Unesco and Dubai Cares tackle learning inequalities in digital age

Declaration devoted to ensuring access to education is not limited by advances in technology

Stefania Giannini, assistant director general for Education UNESCO at the Rewired Summit. Ruel Pableo for The National

Dubai is backing a global mission to tackle learning inequalities and deliver access to education for all in the digital age.

Dubai Cares, a philanthropic group, has joined forces with Unesco to ensure teaching practices keep pace with advances in technology. They will also promote more investment in free digital education content.

The two organisations have developed the RewirEd Declaration on Connectivity for Education in an effort to ensure no learner is left behind during a growing shift to online teaching at a time when close to half of the world's population is still without internet connectivity at home.

The partnership was announced at the RewirEd education conference at Expo 2020 Dubai on Tuesday.

“Although most countries have now rapidly moved towards remote learning, we still have over 1.3 billion children aged three to 17 who still don't have access to connectivity at their homes,” said Tariq Al Gurg, chief executive of Dubai Cares.

“It is, in fact, estimated that just under half of all households in the world have no internet connection today.

“This represents a learning inequality of the greatest proportions that can have a lasting effect on the future.

“With education becoming increasingly digital, the negative consequences of the structure and inequities increase. Therefore, as the speed of digitalisation rises, the urgency to bridge the digital divide on connected or connected individuals does.”

He said creating the declaration took more than 14 months in a process steered by Unesco.

The declaration was created with the input of a 22-person group of expert advisers and a global consultation process, involving governments, civil society, young people, teachers, researchers and private sector companies.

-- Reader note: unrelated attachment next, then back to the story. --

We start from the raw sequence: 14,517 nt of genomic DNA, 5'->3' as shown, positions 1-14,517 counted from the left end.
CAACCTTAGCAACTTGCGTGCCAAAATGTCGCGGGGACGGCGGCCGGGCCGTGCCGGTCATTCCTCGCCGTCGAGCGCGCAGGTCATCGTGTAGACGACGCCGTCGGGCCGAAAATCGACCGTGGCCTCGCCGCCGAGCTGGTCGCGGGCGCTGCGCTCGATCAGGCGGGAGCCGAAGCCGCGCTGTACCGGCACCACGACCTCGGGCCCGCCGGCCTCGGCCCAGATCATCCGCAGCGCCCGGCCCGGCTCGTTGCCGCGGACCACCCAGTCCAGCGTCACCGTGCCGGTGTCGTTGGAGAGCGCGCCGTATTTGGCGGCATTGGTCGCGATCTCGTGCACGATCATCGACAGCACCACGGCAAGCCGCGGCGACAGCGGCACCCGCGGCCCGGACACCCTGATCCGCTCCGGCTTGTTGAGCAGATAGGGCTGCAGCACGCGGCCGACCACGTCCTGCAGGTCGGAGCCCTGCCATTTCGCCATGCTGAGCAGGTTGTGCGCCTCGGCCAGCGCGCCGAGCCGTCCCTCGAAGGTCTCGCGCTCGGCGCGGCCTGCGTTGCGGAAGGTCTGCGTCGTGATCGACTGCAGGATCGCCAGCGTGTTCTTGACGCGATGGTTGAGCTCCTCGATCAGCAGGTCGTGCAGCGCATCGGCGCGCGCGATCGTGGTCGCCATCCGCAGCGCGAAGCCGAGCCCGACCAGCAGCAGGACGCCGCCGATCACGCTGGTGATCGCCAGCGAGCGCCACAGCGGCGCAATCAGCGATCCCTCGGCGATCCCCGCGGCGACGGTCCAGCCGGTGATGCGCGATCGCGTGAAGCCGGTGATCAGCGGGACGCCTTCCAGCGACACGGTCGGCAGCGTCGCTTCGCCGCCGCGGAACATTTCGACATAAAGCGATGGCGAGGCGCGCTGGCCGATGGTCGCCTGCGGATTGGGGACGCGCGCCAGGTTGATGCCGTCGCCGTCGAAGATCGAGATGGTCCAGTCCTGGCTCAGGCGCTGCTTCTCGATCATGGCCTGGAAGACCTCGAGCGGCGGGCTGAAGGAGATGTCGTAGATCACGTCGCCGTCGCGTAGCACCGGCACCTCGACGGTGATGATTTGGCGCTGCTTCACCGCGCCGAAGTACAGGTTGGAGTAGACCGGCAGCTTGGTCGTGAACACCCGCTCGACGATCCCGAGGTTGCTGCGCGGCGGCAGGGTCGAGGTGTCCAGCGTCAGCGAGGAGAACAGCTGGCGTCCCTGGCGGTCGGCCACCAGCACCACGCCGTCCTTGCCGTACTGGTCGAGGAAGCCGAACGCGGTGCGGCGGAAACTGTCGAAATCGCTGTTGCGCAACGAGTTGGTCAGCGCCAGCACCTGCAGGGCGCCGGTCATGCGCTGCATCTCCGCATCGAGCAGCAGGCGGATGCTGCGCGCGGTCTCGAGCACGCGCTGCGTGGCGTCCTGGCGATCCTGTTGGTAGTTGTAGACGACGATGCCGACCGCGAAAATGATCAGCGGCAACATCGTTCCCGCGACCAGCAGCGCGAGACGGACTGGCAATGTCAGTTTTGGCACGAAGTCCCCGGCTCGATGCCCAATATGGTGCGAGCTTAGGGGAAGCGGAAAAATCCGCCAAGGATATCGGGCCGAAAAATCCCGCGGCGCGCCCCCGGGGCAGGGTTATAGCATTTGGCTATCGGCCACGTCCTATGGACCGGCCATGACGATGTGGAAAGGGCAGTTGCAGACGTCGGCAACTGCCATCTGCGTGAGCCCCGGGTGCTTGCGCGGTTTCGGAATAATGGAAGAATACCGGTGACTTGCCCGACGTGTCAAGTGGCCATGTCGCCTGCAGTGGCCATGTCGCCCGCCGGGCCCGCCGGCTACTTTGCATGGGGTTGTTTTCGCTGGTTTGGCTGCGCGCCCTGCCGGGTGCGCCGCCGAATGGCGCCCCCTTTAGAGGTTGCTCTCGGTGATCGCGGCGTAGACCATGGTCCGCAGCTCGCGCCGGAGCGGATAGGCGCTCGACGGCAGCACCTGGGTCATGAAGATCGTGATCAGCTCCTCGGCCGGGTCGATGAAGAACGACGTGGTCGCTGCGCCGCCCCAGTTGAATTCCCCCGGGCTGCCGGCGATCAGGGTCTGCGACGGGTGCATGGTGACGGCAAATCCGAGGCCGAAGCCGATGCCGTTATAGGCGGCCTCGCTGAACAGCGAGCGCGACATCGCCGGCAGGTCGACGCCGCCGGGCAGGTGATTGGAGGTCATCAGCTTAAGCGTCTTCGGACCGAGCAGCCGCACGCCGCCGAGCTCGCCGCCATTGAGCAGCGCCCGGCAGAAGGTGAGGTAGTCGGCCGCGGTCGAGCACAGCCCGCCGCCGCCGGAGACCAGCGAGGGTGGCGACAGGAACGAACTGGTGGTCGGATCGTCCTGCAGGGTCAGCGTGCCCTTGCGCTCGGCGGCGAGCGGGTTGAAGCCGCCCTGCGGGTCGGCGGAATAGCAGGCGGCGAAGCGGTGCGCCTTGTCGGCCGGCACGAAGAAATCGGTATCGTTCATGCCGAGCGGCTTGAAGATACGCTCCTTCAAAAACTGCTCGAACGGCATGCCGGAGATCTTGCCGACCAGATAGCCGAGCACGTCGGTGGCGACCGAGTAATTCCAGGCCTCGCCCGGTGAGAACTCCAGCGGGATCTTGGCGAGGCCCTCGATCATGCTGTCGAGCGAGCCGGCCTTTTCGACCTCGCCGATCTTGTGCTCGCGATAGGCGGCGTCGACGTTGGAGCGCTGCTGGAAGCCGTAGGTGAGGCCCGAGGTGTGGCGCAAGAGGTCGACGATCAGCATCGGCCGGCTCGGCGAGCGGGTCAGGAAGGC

Mr Al Gurg said the pandemic magnified the divide that exists between those who are connected and those who are not.

“Let us remember that one small virus caused one of the biggest crises of our time, resulting in a global lockdown for the 1.6 billion children and youth and over 16 million teachers out of academic institutions in more than 190 countries,” said Mr Al Gurg.

Technology must face no barriers

Stefania Giannini, assistant director general for education at Unesco, speaking during the RewirEd summit in Dubai.  Ruel Pableo for The National

Stefania Giannini, assistant director general for education at Unesco, said that too often technology and innovation benefited the privileged, so the declaration would focus on those who had been left behind.

“We must find new balance and must find new ways that work for the most in need of opportunities, for refugees, for students with disabilities, for girls and women and for teachers in remote areas,” said Ms Giannini.

She said this must be the starting point, not an afterthought.

“The second point is to expand investment in open, free and high-quality digital education content,” she said.

She said online connectivity must open doors, not be a barrier.

She said the declaration would also look at innovation in the way children were taught.

She said the world needed to stop replicating models of in-person schooling in digital spaces and work on interacting with children.

“It's about personalising learning pathways, rather than one size fits all,” she said.

Updated: December 15th 2021, 3:30 AM